In this week’s Mail and Guardian, Mandy de Waal describes a spat between established food journalists and South Africa’s increasing ranks of food bloggers. This tension between professional food writers and amateurs who write simply for pleasure isn’t particular to South Africa: in the United States, Pete Wells was notoriously rude about food bloggers, and Giles Coren of the Times referred to them as ‘pale, flabby’ and ‘wankerish’ (although, presumably, he didn’t include his food blogging wife in this description). In a sense, it was inevitable that the same argument would boil over in South Africa.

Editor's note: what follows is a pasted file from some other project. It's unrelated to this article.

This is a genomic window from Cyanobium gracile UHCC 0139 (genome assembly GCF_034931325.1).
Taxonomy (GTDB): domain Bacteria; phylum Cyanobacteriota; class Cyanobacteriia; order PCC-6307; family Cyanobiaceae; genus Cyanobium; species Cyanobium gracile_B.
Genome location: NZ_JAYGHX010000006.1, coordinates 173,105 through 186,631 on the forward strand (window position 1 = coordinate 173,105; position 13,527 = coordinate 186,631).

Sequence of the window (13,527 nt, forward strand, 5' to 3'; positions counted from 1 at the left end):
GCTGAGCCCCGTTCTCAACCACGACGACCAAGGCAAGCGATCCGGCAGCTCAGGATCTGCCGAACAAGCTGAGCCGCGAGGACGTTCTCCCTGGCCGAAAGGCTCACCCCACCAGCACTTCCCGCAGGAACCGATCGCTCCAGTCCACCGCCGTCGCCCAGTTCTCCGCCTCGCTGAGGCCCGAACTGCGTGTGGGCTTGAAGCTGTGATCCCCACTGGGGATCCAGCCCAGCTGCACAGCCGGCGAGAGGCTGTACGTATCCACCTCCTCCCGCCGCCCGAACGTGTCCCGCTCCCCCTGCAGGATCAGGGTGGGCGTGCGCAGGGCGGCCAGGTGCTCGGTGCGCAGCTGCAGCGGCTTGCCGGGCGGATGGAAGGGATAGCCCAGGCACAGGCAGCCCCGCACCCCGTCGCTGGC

The focus of De Waal’s piece is on charges of unprofessionalism levelled at the new media, as well as on the amusing pettiness of food bloggery in this country – particularly in the Cape, where most of the country’s top restaurants are situated. I’d like to pick up on one point that she makes in passing. She quotes JP Rossouw, author of the eponymous restaurant guides:
Exactly. One of the most comical features of many food bloggers is their incredible self importance. (De Waal mentions one author who refused to accept food served to her at a special lunch at Reuben’s Restaurant because it came on a large platter and not individual portions. Good grief.) They dress up recipes and accounts of meals as moments of incredible profundity – moments which demonstrate the authors’ connectedness with the local restaurant in-crowd, insider knowledge of international culinary trends, and superior ability to understand the ‘real’ significance of food. These blogs are, in other words, manifestations of food snobbery.